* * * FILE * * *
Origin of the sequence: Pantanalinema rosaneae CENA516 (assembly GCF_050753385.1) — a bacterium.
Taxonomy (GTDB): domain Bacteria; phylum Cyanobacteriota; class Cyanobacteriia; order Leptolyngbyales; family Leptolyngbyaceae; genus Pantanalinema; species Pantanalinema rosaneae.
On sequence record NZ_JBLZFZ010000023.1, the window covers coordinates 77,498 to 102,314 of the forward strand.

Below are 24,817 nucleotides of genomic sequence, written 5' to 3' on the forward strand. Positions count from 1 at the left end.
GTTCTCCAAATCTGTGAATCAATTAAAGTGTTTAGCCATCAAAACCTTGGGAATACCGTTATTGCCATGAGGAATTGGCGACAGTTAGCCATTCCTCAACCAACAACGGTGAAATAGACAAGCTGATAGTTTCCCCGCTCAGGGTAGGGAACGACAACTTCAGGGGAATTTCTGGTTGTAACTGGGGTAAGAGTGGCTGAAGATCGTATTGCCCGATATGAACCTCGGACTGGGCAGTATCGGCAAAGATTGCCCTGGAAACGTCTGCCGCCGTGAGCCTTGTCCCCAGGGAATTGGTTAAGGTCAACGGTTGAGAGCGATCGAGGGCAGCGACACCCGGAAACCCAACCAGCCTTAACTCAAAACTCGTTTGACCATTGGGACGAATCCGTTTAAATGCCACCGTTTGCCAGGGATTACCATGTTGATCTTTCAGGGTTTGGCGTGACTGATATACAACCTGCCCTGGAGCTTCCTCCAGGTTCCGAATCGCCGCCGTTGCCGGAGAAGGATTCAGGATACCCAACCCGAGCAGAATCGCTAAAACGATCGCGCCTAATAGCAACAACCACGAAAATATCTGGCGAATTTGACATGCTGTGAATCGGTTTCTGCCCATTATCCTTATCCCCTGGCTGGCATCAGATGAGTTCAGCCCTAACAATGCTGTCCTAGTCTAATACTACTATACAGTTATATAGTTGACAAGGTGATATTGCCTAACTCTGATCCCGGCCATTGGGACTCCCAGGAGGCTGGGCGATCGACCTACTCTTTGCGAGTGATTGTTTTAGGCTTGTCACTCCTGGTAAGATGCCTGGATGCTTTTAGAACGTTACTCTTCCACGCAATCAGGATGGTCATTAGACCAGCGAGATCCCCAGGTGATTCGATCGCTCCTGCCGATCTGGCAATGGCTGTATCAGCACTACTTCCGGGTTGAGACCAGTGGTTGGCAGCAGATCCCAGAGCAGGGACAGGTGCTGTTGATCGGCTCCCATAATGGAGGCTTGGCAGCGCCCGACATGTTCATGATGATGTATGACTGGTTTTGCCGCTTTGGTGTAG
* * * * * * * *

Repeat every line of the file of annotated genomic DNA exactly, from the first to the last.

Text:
Origin of the sequence: Pantanalinema rosaneae CENA516 (assembly GCF_050753385.1) — a bacterium.
Taxonomy (GTDB): domain Bacteria; phylum Cyanobacteriota; class Cyanobacteriia; order Leptolyngbyales; family Leptolyngbyaceae; genus Pantanalinema; species Pantanalinema rosaneae.
On sequence record NZ_JBLZFZ010000023.1, the window covers coordinates 77,498 to 102,314 of the forward strand.

Below are 24,817 nucleotides of genomic sequence, written 5' to 3' on the forward strand. Positions count from 1 at the left end.
GTTCTCCAAATCTGTGAATCAATTAAAGTGTTTAGCCATCAAAACCTTGGGAATACCGTTATTGCCATGAGGAATTGGCGACAGTTAGCCATTCCTCAACCAACAACGGTGAAATAGACAAGCTGATAGTTTCCCCGCTCAGGGTAGGGAACGACAACTTCAGGGGAATTTCTGGTTGTAACTGGGGTAAGAGTGGCTGAAGATCGTATTGCCCGATATGAACCTCGGACTGGGCAGTATCGGCAAAGATTGCCCTGGAAACGTCTGCCGCCGTGAGCCTTGTCCCCAGGGAATTGGTTAAGGTCAACGGTTGAGAGCGATCGAGGGCAGCGACACCCGGAAACCCAACCAGCCTTAACTCAAAACTCGTTTGACCATTGGGACGAATCCGTTTAAATGCCACCGTTTGCCAGGGATTACCATGTTGATCTTTCAGGGTTTGGCGTGACTGATATACAACCTGCCCTGGAGCTTCCTCCAGGTTCCGAATCGCCGCCGTTGCCGGAGAAGGATTCAGGATACCCAACCCGAGCAGAATCGCTAAAACGATCGCGCCTAATAGCAACAACCACGAAAATATCTGGCGAATTTGACATGCTGTGAATCGGTTTCTGCCCATTATCCTTATCCCCTGGCTGGCATCAGATGAGTTCAGCCCTAACAATGCTGTCCTAGTCTAATACTACTATACAGTTATATAGTTGACAAGGTGATATTGCCTAACTCTGATCCCGGCCATTGGGACTCCCAGGAGGCTGGGCGATCGACCTACTCTTTGCGAGTGATTGTTTTAGGCTTGTCACTCCTGGTAAGATGCCTGGATGCTTTTAGAACGTTACTCTTCCACGCAATCAGGATGGTCATTAGACCAGCGAGATCCCCAGGTGATTCGATCGCTCCTGCCGATCTGGCAATGGCTGTATCAGCACTACTTCCGGGTTGAGACCAGTGGTTGGCAGCAGATCCCAGAGCAGGGACAGGTGCTGTTGATCGGCTCCCATAATGGAGGCTTGGCAGCGCCCGACATGTTCATGATGATGTATGACTGGTTTTGCCGCTTTGGTGTAG